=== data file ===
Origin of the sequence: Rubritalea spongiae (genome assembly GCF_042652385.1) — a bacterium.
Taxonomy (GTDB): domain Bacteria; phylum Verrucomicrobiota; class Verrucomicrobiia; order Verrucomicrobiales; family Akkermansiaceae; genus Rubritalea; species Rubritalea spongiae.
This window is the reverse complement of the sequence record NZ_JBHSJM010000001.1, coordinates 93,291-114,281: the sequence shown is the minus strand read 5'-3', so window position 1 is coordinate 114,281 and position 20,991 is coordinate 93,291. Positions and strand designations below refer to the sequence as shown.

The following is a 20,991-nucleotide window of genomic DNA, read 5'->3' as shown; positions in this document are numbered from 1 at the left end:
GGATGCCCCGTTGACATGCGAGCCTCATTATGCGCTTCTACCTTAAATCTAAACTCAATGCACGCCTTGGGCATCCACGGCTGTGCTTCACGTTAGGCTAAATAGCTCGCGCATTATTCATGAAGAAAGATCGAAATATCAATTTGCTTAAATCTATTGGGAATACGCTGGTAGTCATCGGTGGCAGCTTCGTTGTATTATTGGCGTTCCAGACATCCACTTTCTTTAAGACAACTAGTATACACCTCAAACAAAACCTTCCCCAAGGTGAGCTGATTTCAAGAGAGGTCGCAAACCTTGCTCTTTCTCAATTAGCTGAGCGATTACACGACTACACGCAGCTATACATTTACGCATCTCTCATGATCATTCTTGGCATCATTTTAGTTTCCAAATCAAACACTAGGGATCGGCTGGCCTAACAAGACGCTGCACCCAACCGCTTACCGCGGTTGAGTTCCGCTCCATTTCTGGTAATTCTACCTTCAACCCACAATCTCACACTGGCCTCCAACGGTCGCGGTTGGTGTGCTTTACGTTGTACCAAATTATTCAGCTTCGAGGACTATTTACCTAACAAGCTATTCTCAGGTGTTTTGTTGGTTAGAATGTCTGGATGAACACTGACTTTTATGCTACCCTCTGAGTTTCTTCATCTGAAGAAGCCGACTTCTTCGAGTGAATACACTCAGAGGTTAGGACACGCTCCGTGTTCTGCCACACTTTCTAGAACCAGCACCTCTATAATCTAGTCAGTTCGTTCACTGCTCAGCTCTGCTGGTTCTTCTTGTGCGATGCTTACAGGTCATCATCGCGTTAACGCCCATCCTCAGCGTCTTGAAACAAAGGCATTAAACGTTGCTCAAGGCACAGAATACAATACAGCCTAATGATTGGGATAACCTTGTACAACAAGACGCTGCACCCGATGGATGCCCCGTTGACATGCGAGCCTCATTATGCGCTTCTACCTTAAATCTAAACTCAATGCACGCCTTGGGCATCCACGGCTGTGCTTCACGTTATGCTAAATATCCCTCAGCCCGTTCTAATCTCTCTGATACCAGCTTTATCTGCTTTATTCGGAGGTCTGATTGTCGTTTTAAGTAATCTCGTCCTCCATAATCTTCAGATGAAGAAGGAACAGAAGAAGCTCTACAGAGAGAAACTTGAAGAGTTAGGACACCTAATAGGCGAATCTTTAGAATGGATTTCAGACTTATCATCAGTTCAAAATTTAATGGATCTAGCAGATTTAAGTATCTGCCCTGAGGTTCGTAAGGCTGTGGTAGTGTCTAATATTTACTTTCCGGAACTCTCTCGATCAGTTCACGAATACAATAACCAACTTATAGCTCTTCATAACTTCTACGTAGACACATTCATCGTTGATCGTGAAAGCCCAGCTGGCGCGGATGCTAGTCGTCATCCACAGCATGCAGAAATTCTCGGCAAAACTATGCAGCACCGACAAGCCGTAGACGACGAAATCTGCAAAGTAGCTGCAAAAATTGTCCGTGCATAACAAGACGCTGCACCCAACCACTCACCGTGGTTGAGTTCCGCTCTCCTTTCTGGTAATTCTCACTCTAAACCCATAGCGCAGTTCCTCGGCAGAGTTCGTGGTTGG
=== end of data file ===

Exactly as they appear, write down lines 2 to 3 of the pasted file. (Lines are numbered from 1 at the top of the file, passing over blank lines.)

Taxonomy (GTDB): domain Bacteria; phylum Verrucomicrobiota; class Verrucomicrobiia; order Verrucomicrobiales; family Akkermansiaceae; genus Rubritalea; species Rubritalea spongiae.
This window is the reverse complement of the sequence record NZ_JBHSJM010000001.1, coordinates 93,291-114,281: the sequence shown is the minus strand read 5'-3', so window position 1 is coordinate 114,281 and position 20,991 is coordinate 93,291. Positions and strand designations below refer to the sequence as shown.